Together, we launched AppliedVR™, a company designed to find commercial applications for VR to improve life. Our applications to date include multiple health applications in the realms of pain management, weight loss, drug and alcohol recovery, medication and physical therapy adherence and more.  We’re currently working with the top management of a multi-billion dollar insurance company to develop a VR-based approach to improving worker safety awareness and sensitivity with the goal of reducing the rate of workplace accidents.

When we first started, we encountered some skepticism. But now we tell people we’re only interested in talking to cutting edge, innovation-oriented thinkers who want to partner with us in developing truly new things to the commercial marketplace. Nearly all the meetings we’ve been having are with CEOs, CMOs, and Chief Innovation Officers. We’re finding a lot of top management really want innovative ideas to improve their businesses.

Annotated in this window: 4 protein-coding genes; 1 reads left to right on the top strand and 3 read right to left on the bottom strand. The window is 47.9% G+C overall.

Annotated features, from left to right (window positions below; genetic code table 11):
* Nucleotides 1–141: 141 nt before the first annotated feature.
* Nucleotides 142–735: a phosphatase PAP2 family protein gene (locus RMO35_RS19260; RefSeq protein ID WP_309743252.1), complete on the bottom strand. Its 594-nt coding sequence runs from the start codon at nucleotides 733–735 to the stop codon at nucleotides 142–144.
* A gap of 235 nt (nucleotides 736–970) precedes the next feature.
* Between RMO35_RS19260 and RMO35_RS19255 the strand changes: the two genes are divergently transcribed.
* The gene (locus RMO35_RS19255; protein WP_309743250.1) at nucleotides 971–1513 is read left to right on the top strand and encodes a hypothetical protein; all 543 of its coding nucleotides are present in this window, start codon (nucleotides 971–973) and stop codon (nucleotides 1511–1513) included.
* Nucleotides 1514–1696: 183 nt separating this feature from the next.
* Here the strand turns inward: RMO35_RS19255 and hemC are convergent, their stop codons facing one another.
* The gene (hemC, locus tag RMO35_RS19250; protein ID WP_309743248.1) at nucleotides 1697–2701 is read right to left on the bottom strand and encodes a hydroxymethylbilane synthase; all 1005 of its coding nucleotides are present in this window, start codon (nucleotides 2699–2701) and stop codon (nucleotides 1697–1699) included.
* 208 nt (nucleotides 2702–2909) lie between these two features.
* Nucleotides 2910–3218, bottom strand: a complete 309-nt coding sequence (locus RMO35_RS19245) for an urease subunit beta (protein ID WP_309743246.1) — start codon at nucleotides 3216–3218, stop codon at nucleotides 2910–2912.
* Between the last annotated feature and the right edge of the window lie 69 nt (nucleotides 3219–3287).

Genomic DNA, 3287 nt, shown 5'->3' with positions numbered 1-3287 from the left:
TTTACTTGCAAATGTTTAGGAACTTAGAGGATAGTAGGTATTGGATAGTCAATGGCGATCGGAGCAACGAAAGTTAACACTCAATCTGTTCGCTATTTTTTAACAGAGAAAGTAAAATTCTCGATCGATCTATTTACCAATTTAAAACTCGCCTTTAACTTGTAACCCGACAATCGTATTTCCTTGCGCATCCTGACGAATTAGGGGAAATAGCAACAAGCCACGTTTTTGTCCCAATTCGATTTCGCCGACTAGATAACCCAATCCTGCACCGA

About a month ago, Mark Zuckerberg visited Dr. Bailenson’s lab. His intuitive bells must have rung like mine did, because today Facebook publically announced its acquisition of Oculus VR, the virtual reality headset maker, for a whopping $2 billion.

“We are making a long-term bet that immersive virtual reality will be a part of people’s lives,” Zuckerberg said on the investors’ conference call.

I couldn’t agree more. I’d say he probably got a good deal.

  • Nick Tortorello
    March 28, 2014